Saturday, October 21, 2023


As you might be able to tell by the lack of posting, this has been the most hellaciously busy month or so of the year. Planning to resume posting in November!

Wednesday, September 27, 2023

Ender Bender 18: Chapter 11, "Veni Vidi Vici" (Part 1)

Graff is worried that the battle schedule they've developed for Ender will burn him out. He says not one word about any of the kids under Ender's command, even though they presumably have the same schedule. As we all know, it's the commanding officers who work the hardest in war. There's that System of a Down song about it (2023 Tom's Note: I honestly have no idea what I was referencing here, but apparently at one point I knew a third System of a Down song). They also talk about how Russia is afraid of some Internet trolls destabilizing world governments and boy was it nice when that kind of thing was limited to dystopian science fiction novels.

Once we get past the ping-pong dialogue bit, we learn that Ender has been training his army in an unconventional way, breaking them into small groups with individual leaders that could act semi-independently, like some sort of chain of command. It's a brilliant idea that only a ten-year-old brain genius or literally any high school band director could come up with. Ender wonders why this happened.
Did they give him thirty Launchies, many of them underage, because they knew the little boys were quick learners, quick thinkers? Or was this what any similar group could become under a commander who knew what he wanted his army to do, and knew how to teach them to do it?
I think it's telling that both of these options center Ender. Either he's been assigned kids who are just really good at learning the way he was, or he's just so good at teaching that he could make any team just as effective in a similar amount of time. The possibility that his team members are contributing something to the process never merits serious consideration. 

They're assigned to battle Rabbit Army, and naturally they dominate over the veteran team.
Even with less than four weeks together, the way they fought already seemed like the only intelligent way, the only possible way.
The entire enemy team is frozen, while Ender's army is mostly unscathed. Before he unfreezes Rabbit Army, he assembles his team in formation to win the psychological victory.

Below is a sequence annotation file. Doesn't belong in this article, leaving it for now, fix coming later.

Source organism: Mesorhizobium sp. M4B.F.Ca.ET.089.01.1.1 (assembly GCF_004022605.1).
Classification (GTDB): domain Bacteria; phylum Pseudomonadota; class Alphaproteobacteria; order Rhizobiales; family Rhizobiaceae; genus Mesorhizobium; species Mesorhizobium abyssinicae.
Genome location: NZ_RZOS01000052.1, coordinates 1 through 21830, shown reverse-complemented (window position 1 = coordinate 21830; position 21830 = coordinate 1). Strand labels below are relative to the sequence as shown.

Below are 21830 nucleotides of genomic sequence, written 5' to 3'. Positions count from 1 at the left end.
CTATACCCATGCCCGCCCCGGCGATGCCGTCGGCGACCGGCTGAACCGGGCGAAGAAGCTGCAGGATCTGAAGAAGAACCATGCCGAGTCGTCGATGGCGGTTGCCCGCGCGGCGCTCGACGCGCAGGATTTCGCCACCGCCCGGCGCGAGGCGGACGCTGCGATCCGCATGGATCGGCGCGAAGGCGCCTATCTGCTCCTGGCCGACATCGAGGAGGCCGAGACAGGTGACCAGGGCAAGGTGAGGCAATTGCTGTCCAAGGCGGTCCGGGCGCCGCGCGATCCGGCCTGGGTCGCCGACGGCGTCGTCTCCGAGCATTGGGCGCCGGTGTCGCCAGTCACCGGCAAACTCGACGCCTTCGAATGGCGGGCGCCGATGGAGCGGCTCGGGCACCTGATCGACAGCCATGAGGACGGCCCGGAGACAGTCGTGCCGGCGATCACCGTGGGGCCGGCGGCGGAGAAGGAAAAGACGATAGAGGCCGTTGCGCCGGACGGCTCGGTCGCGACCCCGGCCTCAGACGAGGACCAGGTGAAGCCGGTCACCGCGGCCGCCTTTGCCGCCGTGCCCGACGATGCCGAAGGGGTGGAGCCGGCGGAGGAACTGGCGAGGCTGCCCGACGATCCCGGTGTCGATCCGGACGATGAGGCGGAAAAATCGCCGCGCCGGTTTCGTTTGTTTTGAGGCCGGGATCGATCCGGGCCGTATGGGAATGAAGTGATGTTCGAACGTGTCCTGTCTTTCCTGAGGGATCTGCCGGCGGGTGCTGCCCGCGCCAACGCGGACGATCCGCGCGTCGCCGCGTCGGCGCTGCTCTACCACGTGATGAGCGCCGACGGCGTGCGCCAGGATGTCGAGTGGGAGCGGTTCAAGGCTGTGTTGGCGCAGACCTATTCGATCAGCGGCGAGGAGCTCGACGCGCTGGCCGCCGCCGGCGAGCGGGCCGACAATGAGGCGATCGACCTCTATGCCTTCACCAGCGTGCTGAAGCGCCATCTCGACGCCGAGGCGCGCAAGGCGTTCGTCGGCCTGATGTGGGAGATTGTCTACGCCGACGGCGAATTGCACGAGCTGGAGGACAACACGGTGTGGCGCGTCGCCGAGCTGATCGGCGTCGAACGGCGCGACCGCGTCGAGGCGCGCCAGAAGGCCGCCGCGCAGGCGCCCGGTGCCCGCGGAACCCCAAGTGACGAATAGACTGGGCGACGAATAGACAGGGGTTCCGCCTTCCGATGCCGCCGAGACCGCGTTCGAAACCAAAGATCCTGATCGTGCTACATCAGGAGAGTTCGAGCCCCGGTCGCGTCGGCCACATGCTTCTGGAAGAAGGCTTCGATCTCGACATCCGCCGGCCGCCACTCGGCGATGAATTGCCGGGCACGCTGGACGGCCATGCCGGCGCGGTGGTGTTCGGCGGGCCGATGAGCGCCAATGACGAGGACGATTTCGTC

They may curse us and lie about us, but they’ll remember that we destroyed them, and no matter what they say other soldiers and other commanders will see that in their eyes; in those Rabbit eyes, they’ll see us in neat formation, victorious and almost undamaged in our first battle
This is, as it has been since the battle with Stilson, and as it will be through the end of the book, Card's most deliberate theme: Don't just beat your enemy, but beat them down, so they never even think about fighting again. It's the lesson that the teachers deliberately want Ender to learn, and in a more competent book, there might be some point where Ender repudiates it, but that never really happens. The book consistently validates this approach to warfare on both the large and small scale, in such a way that becomes utterly incoherent once you consider even some of the implications. But hey, let's leave something for the wrap-up posts.

He wages a similar psychological battle on his army as well, playing the hardass commander but telling his subcommanders to be lenient, as a way of binding the groups together. This is, ultimately, similar to what he did with Bean last chapter, giving the soldiers a common enemy to unite against. It's nice that he's putting himself in the line of fire here, but since we haven't heard anything about Bean yet this chapter, it feels like picking a teacher's pet and then directing the soldiers' ire at the teacher is likely to just make things worse on him.

And then there's this normal thought that a normal person would have:
He washed himself twice and let the water run and run on him. It would all be recycled. Let everybody drink some of my sweat today.
Hashtag just shower thoughts. 

There's some more training, Ender goes to lunch at the commanders' mess hall for the first time because it's been his first victory, which raises the question of where he's been eating for the last month, but apparently this is just how it works. More worldbuilding-by-retcon. Lunch is for winners. Naturally, he's at the top of the scoreboard. He has a conversation with Dink Meeker that causes Ender to question whether or not his friends are still his friends now that he's a hotshot commander. 
That's the problem with winning right from the start, thought Ender. You lose friends.
"We're going to win so much, you're going to be sick and tired of winning."

Meanwhile, the Rabbit army commander, Carn Carby, stops by to be a gracious loser again and shower Ender with some more praise. 
"I'll try," Carn Carby left, and Ender mentally added him to his private list of people who also qualified as human beings.
Deciding which people are worthy of being considered human? Well, that's definitely a good look that won't later look bad in light of some kind of genocide. 

Speaking of characters who are treated as second-class humans, Petra Arkanian is here. She deliberately ignores Ender all through Commander Lunch, and then the next morning he gets a last-minute announcement that he'll be battling her army. And here's where things get extremely frustrating, because Ender talks about how he was a member of Petra's army up until he received his command four weeks prior.